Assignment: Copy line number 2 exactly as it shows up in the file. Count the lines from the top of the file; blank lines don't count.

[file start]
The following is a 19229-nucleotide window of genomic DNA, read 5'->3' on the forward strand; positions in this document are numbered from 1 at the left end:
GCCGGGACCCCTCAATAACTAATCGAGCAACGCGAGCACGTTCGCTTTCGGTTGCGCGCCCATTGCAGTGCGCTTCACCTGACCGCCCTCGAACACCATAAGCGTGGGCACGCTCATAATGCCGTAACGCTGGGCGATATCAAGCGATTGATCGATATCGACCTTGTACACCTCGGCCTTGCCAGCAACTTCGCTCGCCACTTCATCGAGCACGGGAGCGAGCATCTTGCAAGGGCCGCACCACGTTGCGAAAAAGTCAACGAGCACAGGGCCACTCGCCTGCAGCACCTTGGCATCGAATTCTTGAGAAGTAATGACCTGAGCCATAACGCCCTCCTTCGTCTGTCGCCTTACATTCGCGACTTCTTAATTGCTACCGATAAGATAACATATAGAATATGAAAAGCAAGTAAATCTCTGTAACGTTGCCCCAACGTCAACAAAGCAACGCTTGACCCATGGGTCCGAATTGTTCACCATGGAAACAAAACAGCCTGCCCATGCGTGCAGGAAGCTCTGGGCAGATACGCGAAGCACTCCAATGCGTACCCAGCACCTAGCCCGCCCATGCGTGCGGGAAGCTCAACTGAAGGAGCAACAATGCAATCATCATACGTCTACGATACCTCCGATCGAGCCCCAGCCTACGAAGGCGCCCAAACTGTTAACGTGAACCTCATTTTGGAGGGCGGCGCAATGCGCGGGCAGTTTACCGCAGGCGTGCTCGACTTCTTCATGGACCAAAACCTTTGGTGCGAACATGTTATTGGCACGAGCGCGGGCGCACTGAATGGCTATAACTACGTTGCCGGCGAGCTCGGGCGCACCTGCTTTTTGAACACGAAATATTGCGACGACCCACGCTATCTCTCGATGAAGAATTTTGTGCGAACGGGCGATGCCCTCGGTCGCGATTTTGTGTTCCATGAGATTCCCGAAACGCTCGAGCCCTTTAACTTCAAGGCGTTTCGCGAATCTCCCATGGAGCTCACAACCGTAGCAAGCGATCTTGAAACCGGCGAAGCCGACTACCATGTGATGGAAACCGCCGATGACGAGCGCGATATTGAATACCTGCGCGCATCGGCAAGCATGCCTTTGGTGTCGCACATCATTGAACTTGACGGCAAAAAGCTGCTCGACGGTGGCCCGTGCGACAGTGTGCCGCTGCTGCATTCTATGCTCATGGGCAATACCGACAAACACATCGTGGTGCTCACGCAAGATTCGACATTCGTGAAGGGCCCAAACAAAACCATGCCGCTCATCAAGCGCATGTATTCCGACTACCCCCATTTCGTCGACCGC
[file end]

GCCGGGACCCCTCAATAACTAATCGAGCAACGCGAGCACGTTCGCTTTCGGTTGCGCGCCCATTGCAGTGCGCTTCACCTGACCGCCCTCGAACACCATAAGCGTGGGCACGCTCATAATGCCGTAACGCTGGGCGATATCAAGCGATTGATCGATATCGACCTTGTACACCTCGGCCTTGCCAGCAACTTCGCTCGCCACTTCATCGAGCACGGGAGCGAGCATCTTGCAAGGGCCGCACCACGTTGCGAAAAAGTCAACGAGCACAGGGCCACTCGCCTGCAGCACCTTGGCATCGAATTCTTGAGAAGTAATGACCTGAGCCATAACGCCCTCCTTCGTCTGTCGCCTTACATTCGCGACTTCTTAATTGCTACCGATAAGATAACATATAGAATATGAAAAGCAAGTAAATCTCTGTAACGTTGCCCCAACGTCAACAAAGCAACGCTTGACCCATGGGTCCGAATTGTTCACCATGGAAACAAAACAGCCTGCCCATGCGTGCAGGAAGCTCTGGGCAGATACGCGAAGCACTCCAATGCGTACCCAGCACCTAGCCCGCCCATGCGTGCGGGAAGCTCAACTGAAGGAGCAACAATGCAATCATCATACGTCTACGATACCTCCGATCGAGCCCCAGCCTACGAAGGCGCCCAAACTGTTAACGTGAACCTCATTTTGGAGGGCGGCGCAATGCGCGGGCAGTTTACCGCAGGCGTGCTCGACTTCTTCATGGACCAAAACCTTTGGTGCGAACATGTTATTGGCACGAGCGCGGGCGCACTGAATGGCTATAACTACGTTGCCGGCGAGCTCGGGCGCACCTGCTTTTTGAACACGAAATATTGCGACGACCCACGCTATCTCTCGATGAAGAATTTTGTGCGAACGGGCGATGCCCTCGGTCGCGATTTTGTGTTCCATGAGATTCCCGAAACGCTCGAGCCCTTTAACTTCAAGGCGTTTCGCGAATCTCCCATGGAGCTCACAACCGTAGCAAGCGATCTTGAAACCGGCGAAGCCGACTACCATGTGATGGAAACCGCCGATGACGAGCGCGATATTGAATACCTGCGCGCATCGGCAAGCATGCCTTTGGTGTCGCACATCATTGAACTTGACGGCAAAAAGCTGCTCGACGGTGGCCCGTGCGACAGTGTGCCGCTGCTGCATTCTATGCTCATGGGCAATACCGACAAACACATCGTGGTGCTCACGCAAGATTCGACATTCGTGAAGGGCCCAAACAAAACCATGCCGCTCATCAAGCGCATGTATTCCGACTACCCCCATTTCGTCGACCGC